We could not be prouder to be the institutional steward of Jefferson Pinder’s phenomenal performance piece Ben-Hur. And though this is our first acquisition of a performance, it will certainly not be the last. Indeed, we are committed to caring for all forms of artistic expression and are continuously revising not only the collecting roadmaps that guide our acquisitions strategy but also the internal policies and procedures that guide the way we collect, research, exhibit and care for artworks. Take “Making Her Mark: A History of Women Artists in Europe, 1400-1800,” for instance. This exhibition—which was on view at the BMA between October 1, 2023 and January 7, 2024 and opens at the Art Gallery of Ontario on March 27, 2024—uncovered and valorized women artists who worked in artistic mediums that have historically been ignored by mainstream art historians and art museums. By putting artistic mediums like lace and paper quilling on the same level as painting and sculpture, our brilliant curatorial team showcased the extraordinary diversity of artistic creativity in early modern Europe.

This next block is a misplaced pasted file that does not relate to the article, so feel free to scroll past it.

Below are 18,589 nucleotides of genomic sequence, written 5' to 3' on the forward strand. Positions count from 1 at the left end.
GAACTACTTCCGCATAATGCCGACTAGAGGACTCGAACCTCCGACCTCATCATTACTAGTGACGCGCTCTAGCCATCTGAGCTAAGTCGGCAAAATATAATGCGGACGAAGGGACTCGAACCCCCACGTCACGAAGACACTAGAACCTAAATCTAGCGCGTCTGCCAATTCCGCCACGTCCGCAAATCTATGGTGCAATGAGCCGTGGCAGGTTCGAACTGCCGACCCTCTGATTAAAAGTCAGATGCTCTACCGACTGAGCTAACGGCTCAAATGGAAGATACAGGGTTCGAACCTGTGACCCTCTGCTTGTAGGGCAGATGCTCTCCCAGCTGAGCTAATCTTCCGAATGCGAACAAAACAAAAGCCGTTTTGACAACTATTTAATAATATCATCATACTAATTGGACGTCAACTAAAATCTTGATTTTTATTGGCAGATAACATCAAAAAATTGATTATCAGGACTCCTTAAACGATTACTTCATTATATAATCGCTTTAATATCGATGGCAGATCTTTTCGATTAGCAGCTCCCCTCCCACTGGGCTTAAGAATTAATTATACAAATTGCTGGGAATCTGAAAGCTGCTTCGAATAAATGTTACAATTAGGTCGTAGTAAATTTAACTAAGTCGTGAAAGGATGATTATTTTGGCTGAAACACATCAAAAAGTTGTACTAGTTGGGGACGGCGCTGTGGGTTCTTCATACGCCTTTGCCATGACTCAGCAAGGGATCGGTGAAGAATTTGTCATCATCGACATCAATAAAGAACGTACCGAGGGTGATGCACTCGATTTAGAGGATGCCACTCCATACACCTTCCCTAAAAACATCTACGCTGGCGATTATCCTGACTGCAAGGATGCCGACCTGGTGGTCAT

Similarly, much of my research revolves around artworks made by nomadic artists, and what I have found is that the normative artistic mediums of many nomadic artists are quite different from the normative artistic mediums of many sedentary artists. There is, as I am fond of saying, a little bit of art in everything, and at the BMA, we want to make sure we are showcasing and uplifting the sparkling diversity of our shared creative spirit.

What would you say you’ve learned in your nine years at this institution?

I think an easier question to answer might be what haven’t I learned? I feel incredibly privileged to have spent the last nine years working alongside the most intelligent, passionate, hardworking and innovative group of colleagues (both in and out of the museum). Through them, my approach to pretty much everything has been radically transformed. And I think that is the biggest lesson I have learned at the BMA. Our work is always better when we engage—openly and deeply—with one another.

Curator Kevin Tervala Reflects On His Time at the Baltimore Museum of Art